Momentanen Aufenthaltsort festlegen
Mit mehr als einer Million Lesern ist die Los Angeles Times die bei weitem größte Zeitung Südkaliforniens. Der Verlagssitz am Rande des Stadtzentrums ist ein massiges Gebäude, das 1935 im Art-Deco-Stil errichtet wurde. Die Führung (Ausgangspunkt ist der Eingang in der First Street) ist eine lehrreiche Reise durch den gesamten Produktionsprozess und durch die Geschichte dieser wichtigen amerikanischen Zeitung. Kostenlose Führungen durch die historische Druckerei finden dienstags und donnerstags um 13:30 statt; Gruppen von bis zu 20 Personen können montags, mittwochs und freitags Führungen um 9:30, 11:00 und 13:30 buchen. Eine Führung dauert ca. 45 Minuten, Kinder unter 10 Jahren sind nicht zugelassen. Telefonische Reservierungen mindestens eine Woche im Voraus sind nötig. Es werden außerdem Führungen durch die moderne Druckerei angeboten; Details auf Anfrage. Die Parkplätze in der Times-Garage, 213 South Spring Street, sind kostenlos.
You know that any club featuring bands called Vomit Bomb and The Pukers on the same night probably isn't a place to take the parents. The Smell is a small, bare-bones warehouse showcasing the best of underground art and music. The club name possibly derives from the musty aroma that hangs in the air as a result of many sweaty people jammed into such limited space, or perhaps it's a reference to the less-than-glamorous location. Leave your delicate sensibilities at home and enjoy fresh talent. Shows are for all ages, so alcohol isn't on the menu but vegan snacks and tea are!
Tucked away in the Little Tokyo area of downtown Los Angeles, this ultra modern movie theater is known for showing indie films and hosting special events. The Downtown Independent, aside from being a movie theater, is an architecturally stunning venue with steel and glass sleek-shaped cube design that opened after a huge renovation in 2007. This space features just one theater with 250 comfortable seats. Beer is sold at the concession stand, making it far from a usual movie theater.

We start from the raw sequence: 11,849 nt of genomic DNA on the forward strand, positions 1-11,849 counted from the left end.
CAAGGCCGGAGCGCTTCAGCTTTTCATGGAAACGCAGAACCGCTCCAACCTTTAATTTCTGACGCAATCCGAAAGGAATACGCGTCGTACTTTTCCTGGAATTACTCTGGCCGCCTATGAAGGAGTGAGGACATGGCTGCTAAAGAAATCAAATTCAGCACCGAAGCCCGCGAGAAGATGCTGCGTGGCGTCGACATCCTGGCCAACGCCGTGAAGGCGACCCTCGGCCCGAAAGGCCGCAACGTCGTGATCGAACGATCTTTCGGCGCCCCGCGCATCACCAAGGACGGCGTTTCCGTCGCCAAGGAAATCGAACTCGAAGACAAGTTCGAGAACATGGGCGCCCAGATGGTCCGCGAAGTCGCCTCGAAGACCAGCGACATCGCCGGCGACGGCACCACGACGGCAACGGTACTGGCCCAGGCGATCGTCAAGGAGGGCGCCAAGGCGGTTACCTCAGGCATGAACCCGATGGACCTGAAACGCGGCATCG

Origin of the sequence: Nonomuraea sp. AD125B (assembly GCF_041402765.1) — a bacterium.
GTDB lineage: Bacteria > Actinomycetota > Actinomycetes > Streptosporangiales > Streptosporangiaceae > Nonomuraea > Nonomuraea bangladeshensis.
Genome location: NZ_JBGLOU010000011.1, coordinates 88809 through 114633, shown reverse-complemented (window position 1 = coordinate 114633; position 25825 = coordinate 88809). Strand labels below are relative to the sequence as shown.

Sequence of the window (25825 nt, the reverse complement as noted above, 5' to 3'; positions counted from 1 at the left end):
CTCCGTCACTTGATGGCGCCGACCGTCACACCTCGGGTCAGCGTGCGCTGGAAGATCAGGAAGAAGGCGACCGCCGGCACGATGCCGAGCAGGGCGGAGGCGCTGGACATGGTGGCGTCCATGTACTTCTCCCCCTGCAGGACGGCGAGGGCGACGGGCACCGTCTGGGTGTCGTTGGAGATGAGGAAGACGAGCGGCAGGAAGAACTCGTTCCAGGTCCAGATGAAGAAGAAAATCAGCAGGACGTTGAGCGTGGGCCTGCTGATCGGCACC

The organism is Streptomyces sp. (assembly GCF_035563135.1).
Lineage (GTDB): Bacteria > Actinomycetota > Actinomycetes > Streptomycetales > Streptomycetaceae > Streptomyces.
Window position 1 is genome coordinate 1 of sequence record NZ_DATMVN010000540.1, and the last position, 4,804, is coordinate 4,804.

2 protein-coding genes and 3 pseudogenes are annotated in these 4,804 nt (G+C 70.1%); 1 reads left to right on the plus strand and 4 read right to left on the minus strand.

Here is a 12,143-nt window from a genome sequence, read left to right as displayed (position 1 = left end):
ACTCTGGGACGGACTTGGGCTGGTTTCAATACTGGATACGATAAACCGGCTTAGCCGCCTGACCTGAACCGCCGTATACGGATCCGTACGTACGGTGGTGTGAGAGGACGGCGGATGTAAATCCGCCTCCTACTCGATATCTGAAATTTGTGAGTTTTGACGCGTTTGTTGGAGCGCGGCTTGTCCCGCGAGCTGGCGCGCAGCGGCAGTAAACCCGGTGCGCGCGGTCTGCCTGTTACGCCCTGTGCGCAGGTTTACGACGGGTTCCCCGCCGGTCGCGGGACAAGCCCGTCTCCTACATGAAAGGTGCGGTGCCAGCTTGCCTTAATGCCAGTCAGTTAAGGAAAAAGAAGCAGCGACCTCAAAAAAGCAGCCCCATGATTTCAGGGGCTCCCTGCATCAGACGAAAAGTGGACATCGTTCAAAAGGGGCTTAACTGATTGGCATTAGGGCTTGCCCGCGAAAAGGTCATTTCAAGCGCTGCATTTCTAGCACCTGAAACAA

The Triforium is a massive sculpture located on the City Hall campus that was created by Joseph Young. As with much public art, the 60-ton sculpture has had its fair share of detractors as well as proponents, but as the old adage states, 'Beauty is in the eye of the beholder'. The architect wished for the sculpture to beam lights into space as well as create a polyphonic/optical display through motion sensors, however budgetary restrictions prevented their implementation. Nonetheless, the sculpture has remained a part of public art in L.A. since 1975, and will continue to be until it obtains its original bells and whistles it was originally meant to have.
Little Tokyo is the Japanese version of Chinatown in downtown Los Angeles. Covering 67 acres of land and a mere four blocks, the area may not be as famed as its Chinese counterpart, yet it manages to retain a fair share of tourists and locals who come here to shop, eat and even look for a place to live. Having survived quite a few hard times, the area is now abuzz with businesses, restaurants, shops and hotels. Quaint, 19th century homes add ambiance to the place. Exploration is best done by foot. Note that credit cards and open hours will vary by business, so call ahead before you visit.